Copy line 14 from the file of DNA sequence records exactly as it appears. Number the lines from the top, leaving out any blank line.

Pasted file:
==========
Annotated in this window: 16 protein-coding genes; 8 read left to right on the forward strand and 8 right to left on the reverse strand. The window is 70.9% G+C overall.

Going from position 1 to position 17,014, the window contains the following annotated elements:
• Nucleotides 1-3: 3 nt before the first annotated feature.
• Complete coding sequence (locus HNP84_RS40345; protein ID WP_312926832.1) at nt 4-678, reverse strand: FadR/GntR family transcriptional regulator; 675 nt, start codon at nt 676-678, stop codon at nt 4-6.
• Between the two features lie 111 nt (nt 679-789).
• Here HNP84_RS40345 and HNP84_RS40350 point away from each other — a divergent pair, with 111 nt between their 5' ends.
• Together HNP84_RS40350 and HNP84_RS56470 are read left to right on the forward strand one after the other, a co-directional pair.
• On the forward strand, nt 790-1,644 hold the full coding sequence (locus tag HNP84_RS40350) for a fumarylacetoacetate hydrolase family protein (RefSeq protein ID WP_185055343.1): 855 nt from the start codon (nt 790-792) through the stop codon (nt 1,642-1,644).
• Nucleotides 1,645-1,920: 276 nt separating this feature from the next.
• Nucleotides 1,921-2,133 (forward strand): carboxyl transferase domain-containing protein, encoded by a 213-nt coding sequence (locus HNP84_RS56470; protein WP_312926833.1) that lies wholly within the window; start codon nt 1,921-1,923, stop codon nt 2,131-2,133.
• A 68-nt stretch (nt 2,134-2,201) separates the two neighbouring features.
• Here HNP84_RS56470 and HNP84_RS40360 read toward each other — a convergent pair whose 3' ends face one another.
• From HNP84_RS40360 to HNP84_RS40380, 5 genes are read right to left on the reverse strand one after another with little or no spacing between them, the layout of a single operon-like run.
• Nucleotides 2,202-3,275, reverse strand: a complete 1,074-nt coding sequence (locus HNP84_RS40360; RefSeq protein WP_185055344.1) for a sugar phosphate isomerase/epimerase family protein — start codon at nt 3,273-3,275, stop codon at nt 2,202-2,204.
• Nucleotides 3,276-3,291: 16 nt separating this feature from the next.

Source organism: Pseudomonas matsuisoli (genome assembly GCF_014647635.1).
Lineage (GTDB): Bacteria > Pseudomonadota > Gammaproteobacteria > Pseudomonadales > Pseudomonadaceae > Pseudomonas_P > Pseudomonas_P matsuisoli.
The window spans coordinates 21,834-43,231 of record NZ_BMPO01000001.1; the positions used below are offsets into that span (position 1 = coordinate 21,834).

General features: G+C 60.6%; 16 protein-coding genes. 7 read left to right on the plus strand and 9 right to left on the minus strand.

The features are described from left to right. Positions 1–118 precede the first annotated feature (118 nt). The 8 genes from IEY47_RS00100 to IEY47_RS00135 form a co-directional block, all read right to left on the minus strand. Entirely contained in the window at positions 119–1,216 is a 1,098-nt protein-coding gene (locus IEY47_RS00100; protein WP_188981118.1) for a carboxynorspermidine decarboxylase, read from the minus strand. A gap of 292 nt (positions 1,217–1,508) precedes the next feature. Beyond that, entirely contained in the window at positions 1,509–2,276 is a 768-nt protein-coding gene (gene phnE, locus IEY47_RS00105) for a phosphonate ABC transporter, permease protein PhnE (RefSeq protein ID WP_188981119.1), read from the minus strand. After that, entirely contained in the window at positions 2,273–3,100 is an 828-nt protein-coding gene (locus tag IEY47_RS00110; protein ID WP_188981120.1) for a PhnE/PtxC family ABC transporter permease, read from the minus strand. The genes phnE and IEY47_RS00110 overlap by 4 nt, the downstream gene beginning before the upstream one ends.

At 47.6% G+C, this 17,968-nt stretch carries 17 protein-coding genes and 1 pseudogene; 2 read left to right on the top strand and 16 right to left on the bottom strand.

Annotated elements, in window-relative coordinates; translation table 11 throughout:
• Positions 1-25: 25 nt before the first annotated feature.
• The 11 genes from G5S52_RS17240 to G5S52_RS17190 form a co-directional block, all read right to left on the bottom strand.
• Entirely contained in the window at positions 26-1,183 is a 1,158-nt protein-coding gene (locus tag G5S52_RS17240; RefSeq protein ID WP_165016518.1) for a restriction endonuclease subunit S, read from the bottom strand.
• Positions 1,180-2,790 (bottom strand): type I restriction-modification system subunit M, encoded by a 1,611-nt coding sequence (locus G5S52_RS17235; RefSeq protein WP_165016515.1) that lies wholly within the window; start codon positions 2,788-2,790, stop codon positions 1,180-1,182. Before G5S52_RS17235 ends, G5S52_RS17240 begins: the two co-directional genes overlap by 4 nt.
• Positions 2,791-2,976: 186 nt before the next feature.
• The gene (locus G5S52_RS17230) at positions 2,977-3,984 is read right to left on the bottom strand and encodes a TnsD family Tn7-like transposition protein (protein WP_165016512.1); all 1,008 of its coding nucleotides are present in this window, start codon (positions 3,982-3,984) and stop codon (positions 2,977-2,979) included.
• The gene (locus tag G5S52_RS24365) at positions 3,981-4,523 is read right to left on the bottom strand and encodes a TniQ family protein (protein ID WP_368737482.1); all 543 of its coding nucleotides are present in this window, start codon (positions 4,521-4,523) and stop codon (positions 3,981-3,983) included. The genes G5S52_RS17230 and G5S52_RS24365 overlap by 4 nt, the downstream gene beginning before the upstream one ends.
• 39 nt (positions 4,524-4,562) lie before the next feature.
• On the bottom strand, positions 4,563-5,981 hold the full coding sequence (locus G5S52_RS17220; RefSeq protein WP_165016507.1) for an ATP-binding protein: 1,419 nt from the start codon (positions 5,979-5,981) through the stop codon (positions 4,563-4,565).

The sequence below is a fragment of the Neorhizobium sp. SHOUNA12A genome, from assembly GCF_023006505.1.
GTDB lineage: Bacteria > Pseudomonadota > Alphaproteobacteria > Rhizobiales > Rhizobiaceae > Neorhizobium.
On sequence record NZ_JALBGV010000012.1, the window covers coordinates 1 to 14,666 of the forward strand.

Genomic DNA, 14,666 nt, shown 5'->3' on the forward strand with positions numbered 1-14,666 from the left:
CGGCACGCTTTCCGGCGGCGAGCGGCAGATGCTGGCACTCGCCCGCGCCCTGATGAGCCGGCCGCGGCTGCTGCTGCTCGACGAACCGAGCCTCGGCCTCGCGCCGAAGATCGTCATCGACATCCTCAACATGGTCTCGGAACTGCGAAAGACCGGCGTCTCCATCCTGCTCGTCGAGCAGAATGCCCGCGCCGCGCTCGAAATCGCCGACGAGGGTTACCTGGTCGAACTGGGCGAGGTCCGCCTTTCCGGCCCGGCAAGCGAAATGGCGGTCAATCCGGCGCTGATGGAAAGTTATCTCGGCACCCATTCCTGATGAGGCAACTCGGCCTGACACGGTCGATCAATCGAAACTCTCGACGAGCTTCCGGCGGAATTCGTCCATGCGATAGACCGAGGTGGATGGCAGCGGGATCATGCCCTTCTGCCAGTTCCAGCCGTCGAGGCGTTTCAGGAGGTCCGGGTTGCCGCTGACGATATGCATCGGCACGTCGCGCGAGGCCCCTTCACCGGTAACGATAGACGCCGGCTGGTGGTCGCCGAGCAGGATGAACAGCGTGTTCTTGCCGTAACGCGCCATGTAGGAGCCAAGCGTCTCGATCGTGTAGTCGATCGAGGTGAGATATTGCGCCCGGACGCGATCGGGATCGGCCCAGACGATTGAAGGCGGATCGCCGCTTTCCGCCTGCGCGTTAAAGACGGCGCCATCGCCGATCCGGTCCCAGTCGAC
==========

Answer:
• Nucleotides 2,202-3,275, reverse strand: a complete 1,074-nt coding sequence (locus HNP84_RS40360; RefSeq protein WP_185055344.1) for a sugar phosphate isomerase/epimerase family protein — start codon at nt 3,273-3,275, stop codon at nt 2,202-2,204.